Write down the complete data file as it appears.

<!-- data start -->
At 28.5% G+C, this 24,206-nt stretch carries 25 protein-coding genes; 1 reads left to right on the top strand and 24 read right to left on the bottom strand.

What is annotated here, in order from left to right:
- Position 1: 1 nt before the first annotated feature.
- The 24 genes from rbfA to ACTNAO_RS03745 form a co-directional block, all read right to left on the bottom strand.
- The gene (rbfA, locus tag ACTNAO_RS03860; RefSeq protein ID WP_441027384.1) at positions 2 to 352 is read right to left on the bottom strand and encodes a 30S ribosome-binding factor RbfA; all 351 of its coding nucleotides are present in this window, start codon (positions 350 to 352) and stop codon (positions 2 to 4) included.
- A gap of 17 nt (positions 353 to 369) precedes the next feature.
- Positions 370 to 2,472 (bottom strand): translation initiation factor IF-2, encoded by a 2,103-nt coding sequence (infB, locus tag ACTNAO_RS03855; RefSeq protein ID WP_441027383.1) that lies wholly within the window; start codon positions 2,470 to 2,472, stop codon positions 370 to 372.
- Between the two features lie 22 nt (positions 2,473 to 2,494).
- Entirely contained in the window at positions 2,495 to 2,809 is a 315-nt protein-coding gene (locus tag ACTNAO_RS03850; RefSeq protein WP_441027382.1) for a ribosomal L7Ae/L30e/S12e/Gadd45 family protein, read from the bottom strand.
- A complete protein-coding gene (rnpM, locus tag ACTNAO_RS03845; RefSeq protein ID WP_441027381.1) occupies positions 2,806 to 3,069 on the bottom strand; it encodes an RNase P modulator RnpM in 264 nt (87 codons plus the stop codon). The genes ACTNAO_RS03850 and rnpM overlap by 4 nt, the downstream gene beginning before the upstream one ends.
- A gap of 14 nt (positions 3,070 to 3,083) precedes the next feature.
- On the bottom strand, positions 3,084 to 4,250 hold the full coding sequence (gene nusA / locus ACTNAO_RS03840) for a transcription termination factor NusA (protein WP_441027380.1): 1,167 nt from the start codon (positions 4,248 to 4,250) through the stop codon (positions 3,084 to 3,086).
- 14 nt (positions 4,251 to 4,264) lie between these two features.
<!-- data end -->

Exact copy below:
At 28.5% G+C, this 24,206-nt stretch carries 25 protein-coding genes; 1 reads left to right on the top strand and 24 read right to left on the bottom strand.

What is annotated here, in order from left to right:
- Position 1: 1 nt before the first annotated feature.
- The 24 genes from rbfA to ACTNAO_RS03745 form a co-directional block, all read right to left on the bottom strand.
- The gene (rbfA, locus tag ACTNAO_RS03860; RefSeq protein ID WP_441027384.1) at positions 2 to 352 is read right to left on the bottom strand and encodes a 30S ribosome-binding factor RbfA; all 351 of its coding nucleotides are present in this window, start codon (positions 350 to 352) and stop codon (positions 2 to 4) included.
- A gap of 17 nt (positions 353 to 369) precedes the next feature.
- Positions 370 to 2,472 (bottom strand): translation initiation factor IF-2, encoded by a 2,103-nt coding sequence (infB, locus tag ACTNAO_RS03855; RefSeq protein ID WP_441027383.1) that lies wholly within the window; start codon positions 2,470 to 2,472, stop codon positions 370 to 372.
- Between the two features lie 22 nt (positions 2,473 to 2,494).
- Entirely contained in the window at positions 2,495 to 2,809 is a 315-nt protein-coding gene (locus tag ACTNAO_RS03850; RefSeq protein WP_441027382.1) for a ribosomal L7Ae/L30e/S12e/Gadd45 family protein, read from the bottom strand.
- A complete protein-coding gene (rnpM, locus tag ACTNAO_RS03845; RefSeq protein ID WP_441027381.1) occupies positions 2,806 to 3,069 on the bottom strand; it encodes an RNase P modulator RnpM in 264 nt (87 codons plus the stop codon). The genes ACTNAO_RS03850 and rnpM overlap by 4 nt, the downstream gene beginning before the upstream one ends.
- A gap of 14 nt (positions 3,070 to 3,083) precedes the next feature.
- On the bottom strand, positions 3,084 to 4,250 hold the full coding sequence (gene nusA / locus ACTNAO_RS03840) for a transcription termination factor NusA (protein WP_441027380.1): 1,167 nt from the start codon (positions 4,248 to 4,250) through the stop codon (positions 3,084 to 3,086).
- 14 nt (positions 4,251 to 4,264) lie between these two features.